|1862-05-25||North Edisto, S.C.|
|North Edisto, S.C.|
May 25th 1862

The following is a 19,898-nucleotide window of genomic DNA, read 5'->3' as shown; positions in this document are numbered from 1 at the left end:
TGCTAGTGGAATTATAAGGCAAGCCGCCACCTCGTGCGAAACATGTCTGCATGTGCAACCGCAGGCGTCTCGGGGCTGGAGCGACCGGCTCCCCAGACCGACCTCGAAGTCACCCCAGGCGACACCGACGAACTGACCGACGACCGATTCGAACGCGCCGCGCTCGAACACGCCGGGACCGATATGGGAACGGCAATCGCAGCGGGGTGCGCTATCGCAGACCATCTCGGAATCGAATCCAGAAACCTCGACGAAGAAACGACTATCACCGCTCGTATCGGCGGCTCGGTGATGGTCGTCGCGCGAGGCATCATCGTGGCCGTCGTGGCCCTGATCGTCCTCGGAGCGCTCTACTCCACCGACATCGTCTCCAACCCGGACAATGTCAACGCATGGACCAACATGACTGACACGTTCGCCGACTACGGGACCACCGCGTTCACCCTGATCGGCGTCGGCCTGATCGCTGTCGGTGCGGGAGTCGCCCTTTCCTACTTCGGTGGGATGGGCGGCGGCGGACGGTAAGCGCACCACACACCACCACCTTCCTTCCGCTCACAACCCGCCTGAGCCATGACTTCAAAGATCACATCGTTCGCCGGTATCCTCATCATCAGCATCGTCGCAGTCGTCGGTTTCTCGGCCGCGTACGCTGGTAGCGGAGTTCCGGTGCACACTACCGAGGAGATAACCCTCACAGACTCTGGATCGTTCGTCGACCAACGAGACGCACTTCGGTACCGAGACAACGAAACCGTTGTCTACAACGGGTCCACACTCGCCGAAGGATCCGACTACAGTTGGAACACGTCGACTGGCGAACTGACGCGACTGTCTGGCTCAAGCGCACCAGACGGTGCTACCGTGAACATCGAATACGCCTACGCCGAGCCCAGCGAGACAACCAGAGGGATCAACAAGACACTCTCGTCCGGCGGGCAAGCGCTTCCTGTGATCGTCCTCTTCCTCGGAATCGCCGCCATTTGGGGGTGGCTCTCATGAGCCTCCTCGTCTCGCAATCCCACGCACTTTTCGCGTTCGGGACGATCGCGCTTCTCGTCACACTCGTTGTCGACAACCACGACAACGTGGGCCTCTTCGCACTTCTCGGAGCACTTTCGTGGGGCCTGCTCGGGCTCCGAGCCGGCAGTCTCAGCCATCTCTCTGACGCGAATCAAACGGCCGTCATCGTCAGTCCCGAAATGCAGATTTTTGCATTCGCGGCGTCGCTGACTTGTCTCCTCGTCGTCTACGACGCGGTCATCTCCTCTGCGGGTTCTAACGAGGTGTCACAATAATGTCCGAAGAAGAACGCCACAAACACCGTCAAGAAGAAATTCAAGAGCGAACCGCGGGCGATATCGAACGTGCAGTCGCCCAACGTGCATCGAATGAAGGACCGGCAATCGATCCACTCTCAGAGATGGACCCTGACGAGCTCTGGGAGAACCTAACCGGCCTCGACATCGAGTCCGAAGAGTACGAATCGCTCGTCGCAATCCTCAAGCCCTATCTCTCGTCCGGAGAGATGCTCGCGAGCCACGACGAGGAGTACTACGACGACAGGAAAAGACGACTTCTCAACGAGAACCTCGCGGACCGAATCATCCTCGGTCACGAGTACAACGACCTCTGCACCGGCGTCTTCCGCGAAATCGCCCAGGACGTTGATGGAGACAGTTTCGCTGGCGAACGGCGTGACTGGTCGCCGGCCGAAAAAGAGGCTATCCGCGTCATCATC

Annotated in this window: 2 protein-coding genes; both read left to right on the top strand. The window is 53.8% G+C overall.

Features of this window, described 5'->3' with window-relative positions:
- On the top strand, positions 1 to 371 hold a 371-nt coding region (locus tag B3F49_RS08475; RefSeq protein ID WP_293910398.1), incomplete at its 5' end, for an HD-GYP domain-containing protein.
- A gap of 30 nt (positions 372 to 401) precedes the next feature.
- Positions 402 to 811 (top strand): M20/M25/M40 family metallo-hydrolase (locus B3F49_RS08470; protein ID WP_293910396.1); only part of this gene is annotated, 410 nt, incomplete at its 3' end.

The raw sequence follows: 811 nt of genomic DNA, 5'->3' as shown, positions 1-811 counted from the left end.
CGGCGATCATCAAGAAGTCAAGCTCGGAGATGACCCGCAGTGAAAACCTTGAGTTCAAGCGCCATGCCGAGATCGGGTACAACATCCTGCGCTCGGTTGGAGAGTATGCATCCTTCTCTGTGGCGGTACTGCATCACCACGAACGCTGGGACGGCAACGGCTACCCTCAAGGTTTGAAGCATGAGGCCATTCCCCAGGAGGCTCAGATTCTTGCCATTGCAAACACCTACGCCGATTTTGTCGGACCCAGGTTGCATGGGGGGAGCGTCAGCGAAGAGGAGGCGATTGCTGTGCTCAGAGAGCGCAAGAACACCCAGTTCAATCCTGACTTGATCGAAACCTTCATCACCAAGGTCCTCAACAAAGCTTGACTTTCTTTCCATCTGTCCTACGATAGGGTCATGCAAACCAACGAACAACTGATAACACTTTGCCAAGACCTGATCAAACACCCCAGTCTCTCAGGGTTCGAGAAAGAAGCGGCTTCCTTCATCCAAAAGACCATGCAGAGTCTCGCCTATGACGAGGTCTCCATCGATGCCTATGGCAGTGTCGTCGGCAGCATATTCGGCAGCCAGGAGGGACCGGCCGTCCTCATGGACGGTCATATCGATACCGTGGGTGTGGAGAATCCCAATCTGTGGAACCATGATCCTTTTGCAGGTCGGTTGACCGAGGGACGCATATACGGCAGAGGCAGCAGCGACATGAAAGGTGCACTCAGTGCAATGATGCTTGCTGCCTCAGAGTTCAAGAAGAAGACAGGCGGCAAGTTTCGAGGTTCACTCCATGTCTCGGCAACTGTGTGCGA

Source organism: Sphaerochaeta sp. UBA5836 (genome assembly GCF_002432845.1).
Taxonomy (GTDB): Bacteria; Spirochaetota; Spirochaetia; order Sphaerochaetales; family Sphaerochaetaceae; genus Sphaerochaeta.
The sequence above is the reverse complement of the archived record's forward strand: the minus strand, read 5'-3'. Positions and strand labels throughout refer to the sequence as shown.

Sabbath finds me again writing to you after a long time. I say long because I have not been in the habit of letting it run so long after receiving a letter from home without answering it but on the present occasion I think it excusable for we have been on the move. When I rec'd your last letter I was writing to you and barely acknowledged the receipt of it. We were under marching orders and packing up when we got our last mail. I was not very well when I last wrote to you but I have nearly recovered now though not quite as well as usual. It is the first sick spell I have had since I have been in South Carolina, and this in nothing serious, change of water and change of situation operates upon most of thc boys to make them a little unwell at first but we soon become acclimated. The water we get here is not as good as the water we get in Old Tioga County. It is of a more sulphurous character. Coming as the most of it does from the ocean it is brackish and unhealthy. We left Otter last Wednesday and landed here on Thursday morning. On the morning we left Otter Island I was detailed to go with some other boys to Funswick (some 3 miles from the landing) after Capt. Shefiin of Co H and part of his Co. and had to row an old launch against the tide up there and when we got back our Co had gone on board the steamer and three of us boys were left behind. So there was no way left for us but to go back the way we came. The boat could only carry their Co. and there were their Co. to go across with large low boats called launches or lighters. It was in such boats as these that the other three Co. were to go, and you can imagine that it was no easy job for us to row a boat loaded with some 60 or 70 men and their guns and knapsacks, and against the tide too, but we set out with good cheer glad to get out of the flea hole, go where we would, but as good fortune would have it we had a favorable wind a good share of the way, which with the help of the oars we made very good headway and after rowing some 30 or 35 miles we landed upon Edisto Island about 8 o'clock at night, then we were told that after we had lain still long enough for us all to get what coffee we wanted for our suppers we had to march some 10 miles that night before we slept that night unless we chose to sleep while coffee was getting ready which I improved to the best of my advantage by unrolling my blankets and spreading my guns upon the ground and the woolen one over myself and one of my comrades and in less time than it takes me to write it we were wraped in the armes of morpheous, but before we lay down to sleep we went to a spring a short way from the campfire to fill our canteens and when returning my companion and myself picked my quart pail full of blackberys. This may seem strange to you that we could pick berys after dark but they were so thick that by getting down you could see them against the white sand. It was the first time I ever saw berys so thick that you could pick them after night, but the vines run on the ground low and the thickest I ever saw berys of any kind black or white.